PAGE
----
IT’S FIVE WEEKS until the end of the year—which is five weeks during which you can do some valuable financial housekeeping. Here are seven recommendations:
1. Give tax efficiently. In the past, charitable contributions were a direct and easy way to lower your tax bill. But with the recent tax law changes, which include a big hike in the standard deduction and limits on some itemized deductions, this strategy doesn’t work as well. My suggestion: Consider opening a donor-advised fund and making contributions using an every-other-year strategy, so you’re more likely to get a tax break for your generosity.
2. Claim your Social Security account. The Social Security Administration has an excellent website that provides easy access to your benefits statement. I urge you to sign up for two reasons.
First, to build a complete retirement plan, you need to know what size benefit to expect from Social Security. If you’re married, or ever were married, you’re likely entitled to a spousal benefit, which you’ll want to research as well.
Second, Social Security is, unfortunately, susceptible to fraud. There have been cases where thieves have successfully applied for and received benefits under someone else’s name. No one is immune to fraud. But when you set up your online account—and secure it with two-factor authentication—you lower the likelihood of this happening.
3. Audit your portfolio (1). Around year-end, the conventional wisdom is to conduct tax-loss harvesting—that is, scour your taxable investment account for losses in an effort to trim your tax bill. While that’s a worthy exercise, I also recommend a different kind of harvesting: Thin out the chaff—the inferior or overpriced investments—that may be hiding among your investments. While everyone hates taxes, don’t let the tax tail wag the investment dog. In other words, don’t be so allergic to paying capital gains taxes that you suffer for prolonged periods with subpar investments.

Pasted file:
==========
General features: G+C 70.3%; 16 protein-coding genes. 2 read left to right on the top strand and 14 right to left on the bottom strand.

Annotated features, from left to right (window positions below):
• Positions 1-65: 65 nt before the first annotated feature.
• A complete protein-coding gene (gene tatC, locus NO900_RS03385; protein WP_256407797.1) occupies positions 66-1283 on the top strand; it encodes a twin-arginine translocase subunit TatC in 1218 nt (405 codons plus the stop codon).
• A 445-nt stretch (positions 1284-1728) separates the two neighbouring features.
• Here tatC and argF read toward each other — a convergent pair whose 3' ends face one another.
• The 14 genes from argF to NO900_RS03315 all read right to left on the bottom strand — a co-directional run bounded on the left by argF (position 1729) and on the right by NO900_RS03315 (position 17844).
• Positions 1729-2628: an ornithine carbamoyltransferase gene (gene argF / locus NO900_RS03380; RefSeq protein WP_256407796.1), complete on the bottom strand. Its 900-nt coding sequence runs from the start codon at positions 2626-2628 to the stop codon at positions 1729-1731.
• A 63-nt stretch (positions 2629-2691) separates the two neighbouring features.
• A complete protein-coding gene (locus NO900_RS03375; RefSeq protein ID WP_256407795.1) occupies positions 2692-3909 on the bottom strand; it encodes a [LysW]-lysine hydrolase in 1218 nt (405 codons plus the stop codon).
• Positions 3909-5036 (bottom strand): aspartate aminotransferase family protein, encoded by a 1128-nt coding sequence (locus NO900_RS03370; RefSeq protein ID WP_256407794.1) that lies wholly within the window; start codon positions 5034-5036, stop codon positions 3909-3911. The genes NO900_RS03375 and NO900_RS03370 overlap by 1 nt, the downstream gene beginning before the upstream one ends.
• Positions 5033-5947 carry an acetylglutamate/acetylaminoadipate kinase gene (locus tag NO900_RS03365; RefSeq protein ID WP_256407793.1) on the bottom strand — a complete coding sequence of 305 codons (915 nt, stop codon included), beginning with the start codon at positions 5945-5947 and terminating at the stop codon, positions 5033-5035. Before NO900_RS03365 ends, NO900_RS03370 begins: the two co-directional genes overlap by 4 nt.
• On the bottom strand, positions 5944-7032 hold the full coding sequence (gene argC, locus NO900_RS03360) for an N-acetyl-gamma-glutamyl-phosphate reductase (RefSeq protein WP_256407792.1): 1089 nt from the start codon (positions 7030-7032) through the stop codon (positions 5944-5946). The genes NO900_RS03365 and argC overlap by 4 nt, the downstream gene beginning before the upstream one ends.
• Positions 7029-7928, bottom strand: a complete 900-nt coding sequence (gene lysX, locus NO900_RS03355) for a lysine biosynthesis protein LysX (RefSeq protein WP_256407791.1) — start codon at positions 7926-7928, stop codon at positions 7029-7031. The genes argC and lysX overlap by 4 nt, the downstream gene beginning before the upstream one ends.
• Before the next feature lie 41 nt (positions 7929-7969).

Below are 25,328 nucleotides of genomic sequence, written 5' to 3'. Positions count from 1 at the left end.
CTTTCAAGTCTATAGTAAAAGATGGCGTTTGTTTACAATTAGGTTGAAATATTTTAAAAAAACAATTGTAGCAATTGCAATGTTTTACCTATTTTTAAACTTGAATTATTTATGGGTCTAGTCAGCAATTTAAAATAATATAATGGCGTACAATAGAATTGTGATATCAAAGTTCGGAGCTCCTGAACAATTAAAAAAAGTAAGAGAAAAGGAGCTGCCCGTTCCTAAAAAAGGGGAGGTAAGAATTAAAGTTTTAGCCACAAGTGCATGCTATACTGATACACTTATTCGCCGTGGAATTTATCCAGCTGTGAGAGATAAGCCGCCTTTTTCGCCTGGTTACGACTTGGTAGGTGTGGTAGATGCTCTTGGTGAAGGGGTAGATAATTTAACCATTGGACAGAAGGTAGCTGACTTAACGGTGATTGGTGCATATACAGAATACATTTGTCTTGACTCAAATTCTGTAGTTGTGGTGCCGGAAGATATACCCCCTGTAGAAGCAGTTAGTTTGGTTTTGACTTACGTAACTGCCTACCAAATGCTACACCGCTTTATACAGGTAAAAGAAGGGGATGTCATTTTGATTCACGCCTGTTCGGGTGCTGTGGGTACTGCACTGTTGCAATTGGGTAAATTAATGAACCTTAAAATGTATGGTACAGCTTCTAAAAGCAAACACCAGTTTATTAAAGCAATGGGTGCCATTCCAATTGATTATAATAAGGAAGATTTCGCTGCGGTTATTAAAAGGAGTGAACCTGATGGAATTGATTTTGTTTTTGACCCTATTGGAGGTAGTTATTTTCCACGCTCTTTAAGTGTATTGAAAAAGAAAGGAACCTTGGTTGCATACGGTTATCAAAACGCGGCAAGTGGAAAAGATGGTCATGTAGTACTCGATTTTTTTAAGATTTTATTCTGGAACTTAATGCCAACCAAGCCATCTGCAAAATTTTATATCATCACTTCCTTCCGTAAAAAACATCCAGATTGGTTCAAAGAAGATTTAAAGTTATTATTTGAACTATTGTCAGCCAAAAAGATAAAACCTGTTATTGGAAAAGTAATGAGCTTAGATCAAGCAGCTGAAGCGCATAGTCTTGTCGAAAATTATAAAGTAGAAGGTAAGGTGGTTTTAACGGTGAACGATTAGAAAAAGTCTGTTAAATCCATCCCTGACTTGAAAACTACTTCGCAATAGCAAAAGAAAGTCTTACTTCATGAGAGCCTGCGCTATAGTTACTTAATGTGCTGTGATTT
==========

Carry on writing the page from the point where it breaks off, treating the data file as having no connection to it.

4. Audit your portfolio (2). In the past, I’ve compared mutual fund companies to junk food manufacturers, constantly churning out new, unnecessary and unnecessarily expensive variations on existing funds. Over time, especially if you work with a broker, these types of investments may accumulate in your portfolio.
In an article last year, I outlined a four-part litmus test for evaluating investments. My recommendation: If you have some downtime over the holidays, take an hour to scrub your portfolio using my litmus test. If an investment doesn’t make any sense to you, contact your broker and ask him or her to explain it. If your broker’s explanation doesn’t make any sense, consider selling.
5. Audit your portfolio (3). After several years of mostly steady gains, markets in the U.S. have become more volatile over the past two months. While this can be unnerving, I see a silver lining: It’s a gentle reminder that the stock market can go down as easily as it can go up—perhaps more easily.
Consider the performance of some of the market’s favorite stocks this year: Apple is down nearly 26% since the beginning of October, Facebook is down more than 39% since the summer, and chip maker NVIDIA is down a sobering 50% from its high. No one can predict where the market will go next, but you definitely can reduce risk by ensuring you don’t have outsized exposure to any one investment.
6. Hedge your bets on estate taxes. One benefit of the 2017 tax overhaul is that federal estate taxes now impact far fewer families. Still, as I pointed out last week, there’s no guarantee this will always be the case. If you have substantial assets, I still recommend making regular annual gifts to your children.
In 2018, you can give $15,000 to as many people as you want without any tax consequences. If you have a multi-million-dollar net worth, this may not sound like a lot. But suppose you’re married and have three children. You could give your children a total of $90,000 ($15,000 x 2 parents x 3 children) every year without any impact on your lifetime federal estate tax exclusion.
7. Visit your accountant. During tax season, accountants are so inundated with work that they can barely keep their heads above water. At this time of year, though, they’re happy to have visitors. My suggestion: If you use a CPA, take an hour to sit down with him or her and revisit your 2017 tax return. Ask your accountant to walk you through it, and ask for observations and recommendations. Understand the key drivers of your tax bill and ask what steps you could take to reduce it this year. Even if you don’t walk away with any real savings opportunities, it’ll be an hour well spent, because it will give you an opportunity to learn the basic mechanics of a tax return.
Adam M. Grossman’s previous articles include Deadly Serious, Five Messy Steps, Hole Story and Seeking Zero. Adam is the founder of Mayport Wealth Management, a fixed-fee financial planning firm in Boston. He’s an advocate of evidence-based investing and is on a mission to lower the cost of investment advice for consumers. Follow Adam on Twitter @AdamMGrossman.